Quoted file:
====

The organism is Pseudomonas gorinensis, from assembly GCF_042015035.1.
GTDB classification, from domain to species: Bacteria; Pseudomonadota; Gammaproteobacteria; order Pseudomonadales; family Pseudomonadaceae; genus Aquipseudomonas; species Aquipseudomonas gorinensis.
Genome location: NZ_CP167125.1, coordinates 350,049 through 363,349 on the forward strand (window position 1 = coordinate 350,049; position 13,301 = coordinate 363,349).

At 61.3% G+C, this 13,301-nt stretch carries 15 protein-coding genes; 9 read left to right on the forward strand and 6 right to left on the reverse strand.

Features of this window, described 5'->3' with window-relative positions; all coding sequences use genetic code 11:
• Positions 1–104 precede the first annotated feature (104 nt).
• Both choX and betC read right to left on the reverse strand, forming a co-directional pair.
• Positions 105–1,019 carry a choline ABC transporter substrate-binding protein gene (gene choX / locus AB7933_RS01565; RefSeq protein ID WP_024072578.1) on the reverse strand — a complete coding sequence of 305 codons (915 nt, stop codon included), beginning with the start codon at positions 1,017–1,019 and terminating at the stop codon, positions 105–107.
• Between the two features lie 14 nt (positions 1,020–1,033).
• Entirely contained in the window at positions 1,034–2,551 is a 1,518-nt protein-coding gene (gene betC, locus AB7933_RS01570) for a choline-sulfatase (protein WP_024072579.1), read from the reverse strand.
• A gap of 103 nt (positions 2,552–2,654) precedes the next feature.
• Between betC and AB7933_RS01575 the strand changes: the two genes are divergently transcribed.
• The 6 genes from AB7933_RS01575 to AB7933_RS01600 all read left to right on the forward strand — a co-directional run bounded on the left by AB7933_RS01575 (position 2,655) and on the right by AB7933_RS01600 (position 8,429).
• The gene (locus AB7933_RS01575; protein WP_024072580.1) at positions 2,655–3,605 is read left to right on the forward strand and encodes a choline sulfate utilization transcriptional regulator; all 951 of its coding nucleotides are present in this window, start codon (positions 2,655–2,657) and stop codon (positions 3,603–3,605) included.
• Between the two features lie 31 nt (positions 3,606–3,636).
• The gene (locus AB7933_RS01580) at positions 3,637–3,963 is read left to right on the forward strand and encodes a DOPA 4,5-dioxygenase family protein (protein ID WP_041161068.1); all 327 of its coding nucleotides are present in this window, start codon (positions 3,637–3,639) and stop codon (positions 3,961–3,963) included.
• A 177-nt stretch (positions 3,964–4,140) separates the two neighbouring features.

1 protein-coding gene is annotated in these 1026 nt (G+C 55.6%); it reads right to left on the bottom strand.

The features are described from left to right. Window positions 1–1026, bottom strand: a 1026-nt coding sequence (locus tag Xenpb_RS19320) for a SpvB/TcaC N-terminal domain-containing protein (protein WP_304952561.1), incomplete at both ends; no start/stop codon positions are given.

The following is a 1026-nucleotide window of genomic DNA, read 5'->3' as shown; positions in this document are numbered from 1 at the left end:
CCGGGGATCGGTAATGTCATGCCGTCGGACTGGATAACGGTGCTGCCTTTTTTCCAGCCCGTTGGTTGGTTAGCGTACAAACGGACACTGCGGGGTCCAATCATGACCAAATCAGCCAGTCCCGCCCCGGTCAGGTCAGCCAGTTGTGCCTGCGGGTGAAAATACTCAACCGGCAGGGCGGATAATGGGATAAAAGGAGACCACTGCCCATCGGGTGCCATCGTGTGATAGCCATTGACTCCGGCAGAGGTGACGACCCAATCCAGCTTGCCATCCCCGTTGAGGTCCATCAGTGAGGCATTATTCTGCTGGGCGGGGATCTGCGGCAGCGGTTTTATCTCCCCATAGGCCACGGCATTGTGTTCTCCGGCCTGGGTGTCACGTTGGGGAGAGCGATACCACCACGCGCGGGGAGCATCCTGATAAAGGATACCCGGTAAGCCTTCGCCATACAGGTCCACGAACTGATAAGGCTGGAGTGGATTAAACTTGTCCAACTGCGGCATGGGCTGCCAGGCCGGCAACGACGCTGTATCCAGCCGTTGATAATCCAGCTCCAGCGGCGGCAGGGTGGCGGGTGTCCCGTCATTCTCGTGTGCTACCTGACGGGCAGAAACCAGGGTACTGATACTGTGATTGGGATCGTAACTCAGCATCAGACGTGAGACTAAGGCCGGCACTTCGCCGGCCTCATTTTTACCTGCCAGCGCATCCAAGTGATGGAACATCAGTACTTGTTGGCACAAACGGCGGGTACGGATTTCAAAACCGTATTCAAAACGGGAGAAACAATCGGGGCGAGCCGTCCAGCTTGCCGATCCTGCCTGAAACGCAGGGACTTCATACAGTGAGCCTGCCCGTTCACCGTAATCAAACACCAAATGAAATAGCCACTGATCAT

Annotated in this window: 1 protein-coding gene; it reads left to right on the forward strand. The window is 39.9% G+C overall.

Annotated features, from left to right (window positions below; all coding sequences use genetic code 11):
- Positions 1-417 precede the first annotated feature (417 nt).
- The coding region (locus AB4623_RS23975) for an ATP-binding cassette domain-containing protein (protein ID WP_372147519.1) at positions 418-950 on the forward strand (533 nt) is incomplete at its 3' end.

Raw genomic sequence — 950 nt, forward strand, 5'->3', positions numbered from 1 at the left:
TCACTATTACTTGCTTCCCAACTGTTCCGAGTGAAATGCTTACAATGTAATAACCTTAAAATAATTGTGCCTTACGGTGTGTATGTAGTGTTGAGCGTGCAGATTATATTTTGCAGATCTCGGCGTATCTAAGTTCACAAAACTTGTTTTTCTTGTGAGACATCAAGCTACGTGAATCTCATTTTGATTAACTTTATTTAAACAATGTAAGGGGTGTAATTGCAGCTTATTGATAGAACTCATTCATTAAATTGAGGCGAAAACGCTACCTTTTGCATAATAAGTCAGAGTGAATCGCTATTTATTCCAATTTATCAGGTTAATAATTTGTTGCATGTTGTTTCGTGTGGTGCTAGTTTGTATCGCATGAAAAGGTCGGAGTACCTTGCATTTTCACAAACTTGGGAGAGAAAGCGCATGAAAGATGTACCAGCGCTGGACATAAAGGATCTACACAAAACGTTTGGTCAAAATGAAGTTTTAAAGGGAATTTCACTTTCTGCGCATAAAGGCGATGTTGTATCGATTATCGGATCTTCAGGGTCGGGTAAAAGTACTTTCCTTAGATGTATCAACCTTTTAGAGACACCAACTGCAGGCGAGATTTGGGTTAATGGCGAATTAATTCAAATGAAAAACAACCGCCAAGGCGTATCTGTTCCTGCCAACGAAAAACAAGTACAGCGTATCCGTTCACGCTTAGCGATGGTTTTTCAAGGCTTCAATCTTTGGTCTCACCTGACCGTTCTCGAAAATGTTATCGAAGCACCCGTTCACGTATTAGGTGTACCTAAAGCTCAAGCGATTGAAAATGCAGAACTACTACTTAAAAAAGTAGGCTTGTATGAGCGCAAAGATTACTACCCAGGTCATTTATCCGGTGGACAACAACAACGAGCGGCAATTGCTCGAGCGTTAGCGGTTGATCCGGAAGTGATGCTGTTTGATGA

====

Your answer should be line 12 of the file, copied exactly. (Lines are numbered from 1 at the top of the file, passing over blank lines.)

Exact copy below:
• Between betC and AB7933_RS01575 the strand changes: the two genes are divergently transcribed.